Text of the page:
Religion and Race in the African-American Experience

Religion, Race & Culture: 

Religion and Race in the African-American Experience

12045555_10153788322392481_4764301963794941860_oOn Tuesday September 29, The Center for Faith and Vocation and the Desmond Tutu Center launched the first of four seminars to discuss the relationship between religion, race, and culture, sparked from the controversial events that took place in Ferguson, MO and other cities across the nation where racial tension and police brutality have elicited protests, unrest, and the #blacklivesmatter movement. The two keynotes were Dr. Pamela Lightsey, Associate Dean and Professor of Theology at Boston University and Reverend Starsky Wilson, CEO of the Deaconess Foundation and co-chair of the Fergusson Commission.

One particular aspect that makes these seminars unique is that they make religion a focal point within these issues, which has often been overlooked in the national discussion of systemic racism. Dr. Lightsey began her speech with a live stream video clip from August of last year, which was taken in front of the Ferguson police department during the National March on Ferguson. In this clip, Dr. Lightsey called to attention both the ethic and age diversity within the crowd of protesters who travelled from all over the country to show solidarity with the African-American community in Ferguson.

12091185_10153788322727481_3235516186518039903_oThe main subject in Dr. Lightsey’s speech was the role that religion places in social justice activism, and how religion in the African-American community has always placed an emphasis on justice. Having a just God who will liberate the oppressed is crucial regardless of religion, and she uses Malcolm X as an example of the role that not only Christianity places in African-American activism, but also Islam. Religion has played a significant role since mistreatment of the African-American community began about 400 years ago with the start of slavery and continues today with the stress that is placed on liberation, equality, and justice for all of God’s people. However, Dr. Lightsey continues by explaining that a mere belief system is not sufficient and quotes fellow activist, Phillip Agnew, when he states that, “faith without works is dead. You’re not going to fix 400 years in one prayer.”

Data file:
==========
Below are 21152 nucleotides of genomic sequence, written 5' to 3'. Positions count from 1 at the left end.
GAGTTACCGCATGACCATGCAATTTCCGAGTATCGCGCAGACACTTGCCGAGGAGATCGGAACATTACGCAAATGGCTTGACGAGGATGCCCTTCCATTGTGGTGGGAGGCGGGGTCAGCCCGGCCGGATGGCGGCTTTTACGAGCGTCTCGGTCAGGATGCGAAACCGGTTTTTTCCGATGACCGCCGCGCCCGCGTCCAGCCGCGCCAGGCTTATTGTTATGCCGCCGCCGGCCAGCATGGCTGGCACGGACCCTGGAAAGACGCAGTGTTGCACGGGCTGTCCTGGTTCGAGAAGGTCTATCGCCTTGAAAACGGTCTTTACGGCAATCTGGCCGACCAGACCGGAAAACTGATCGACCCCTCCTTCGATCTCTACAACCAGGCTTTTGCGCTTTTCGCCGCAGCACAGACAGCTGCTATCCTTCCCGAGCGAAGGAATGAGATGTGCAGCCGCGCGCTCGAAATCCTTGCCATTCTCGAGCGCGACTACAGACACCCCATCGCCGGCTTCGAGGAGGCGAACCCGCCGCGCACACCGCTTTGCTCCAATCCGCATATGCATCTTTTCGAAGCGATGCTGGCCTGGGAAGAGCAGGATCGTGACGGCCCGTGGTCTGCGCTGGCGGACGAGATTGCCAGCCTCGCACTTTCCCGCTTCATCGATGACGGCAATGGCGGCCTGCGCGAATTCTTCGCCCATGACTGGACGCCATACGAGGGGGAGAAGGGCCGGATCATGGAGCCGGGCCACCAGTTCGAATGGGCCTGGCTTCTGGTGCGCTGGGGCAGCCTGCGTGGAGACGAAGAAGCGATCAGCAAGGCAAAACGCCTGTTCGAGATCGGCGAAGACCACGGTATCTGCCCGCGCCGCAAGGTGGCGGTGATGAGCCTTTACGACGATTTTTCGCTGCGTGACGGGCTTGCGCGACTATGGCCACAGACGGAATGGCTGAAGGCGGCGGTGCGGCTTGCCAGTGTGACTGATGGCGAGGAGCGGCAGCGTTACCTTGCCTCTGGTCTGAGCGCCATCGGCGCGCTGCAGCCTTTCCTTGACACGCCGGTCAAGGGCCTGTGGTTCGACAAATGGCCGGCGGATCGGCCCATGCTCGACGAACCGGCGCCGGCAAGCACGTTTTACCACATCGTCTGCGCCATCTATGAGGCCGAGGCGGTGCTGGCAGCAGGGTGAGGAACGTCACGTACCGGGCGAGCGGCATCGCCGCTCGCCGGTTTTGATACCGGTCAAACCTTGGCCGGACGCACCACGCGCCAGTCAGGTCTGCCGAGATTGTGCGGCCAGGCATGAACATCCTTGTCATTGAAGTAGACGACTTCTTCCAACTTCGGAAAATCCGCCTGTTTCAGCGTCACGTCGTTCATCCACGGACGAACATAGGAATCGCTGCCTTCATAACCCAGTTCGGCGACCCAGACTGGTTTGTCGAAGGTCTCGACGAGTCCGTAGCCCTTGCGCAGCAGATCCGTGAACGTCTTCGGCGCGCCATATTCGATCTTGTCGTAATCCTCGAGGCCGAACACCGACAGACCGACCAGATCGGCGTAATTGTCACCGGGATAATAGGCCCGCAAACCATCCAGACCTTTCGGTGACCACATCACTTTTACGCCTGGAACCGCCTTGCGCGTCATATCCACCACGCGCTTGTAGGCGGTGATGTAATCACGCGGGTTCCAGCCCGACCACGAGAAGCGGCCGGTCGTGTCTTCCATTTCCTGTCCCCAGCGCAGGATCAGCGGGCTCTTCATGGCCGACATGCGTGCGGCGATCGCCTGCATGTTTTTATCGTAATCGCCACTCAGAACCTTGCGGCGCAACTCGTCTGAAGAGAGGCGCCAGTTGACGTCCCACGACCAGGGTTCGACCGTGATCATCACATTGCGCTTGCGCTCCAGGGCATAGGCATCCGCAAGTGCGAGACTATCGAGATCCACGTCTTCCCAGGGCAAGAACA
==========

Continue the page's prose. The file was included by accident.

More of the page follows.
Dr. Ligthsey concluded her speech by raising thought-provoking questions on how we can begin to move forward and not only merely reach justice for the African-American community, but also how to sustain it. She, herself, does not have a direct solution; however, she knows it can be found somewhere between the two extremes of vengeance and assimilation.

12080344_10153788322582481_5420519448600012401_oThe second speaker was Reverend Starsky Wilson whose focal point was the churches’ response to racialized flashpoints. Rev. Wilson defined a flashpoint as being a “place, event or time when trouble, violence, or anger flares up.” He also identified a primary cause for these flashpoints in Ferguson, in particular, as ‘taxation by citation,’ or the incarceration of an overwhelming majority of African-Americans and having their bails set unreasonably high. For example, 92% of people in Ferguson who are arrested for having a negative encounter with the police are African-American, and one young woman’s bail was set at 2,000 dollars for one such event.

From a theological standpoint, Rev. Wilson established three possible solutions he believes the Bible offers members of the African-American community in order to reach equality. What he referred to as the ‘Three R’s’ include resignation, resistance, or reconciliation. Though the bible legitimizes the use of both resignation and resistance in certain instances, Rev. Wilson explained, he believed it was in reconciliation where the African-American community could transform policy and create reform.

12110031_10153788322397481_8119908583703574953_oFollowing these two thirty-minute presentations, the seminar turned to the audience for an hour-long question and answer session with the two speakers. The audience raised issues, such as the usage of the Confederate Flag as a symbol of racism and what it was like to grow up during the Civil Rights era. Both speakers also clarified that the #blacklivesmatter movement was not simply an anti-police protest, but that it is an ongoing reform process against corrupt policing. By addressing all cases of corruptness in the police, both speakers wish to create a better society not only for African-Americans, but also for this entire nation.


By: Caroline Whang


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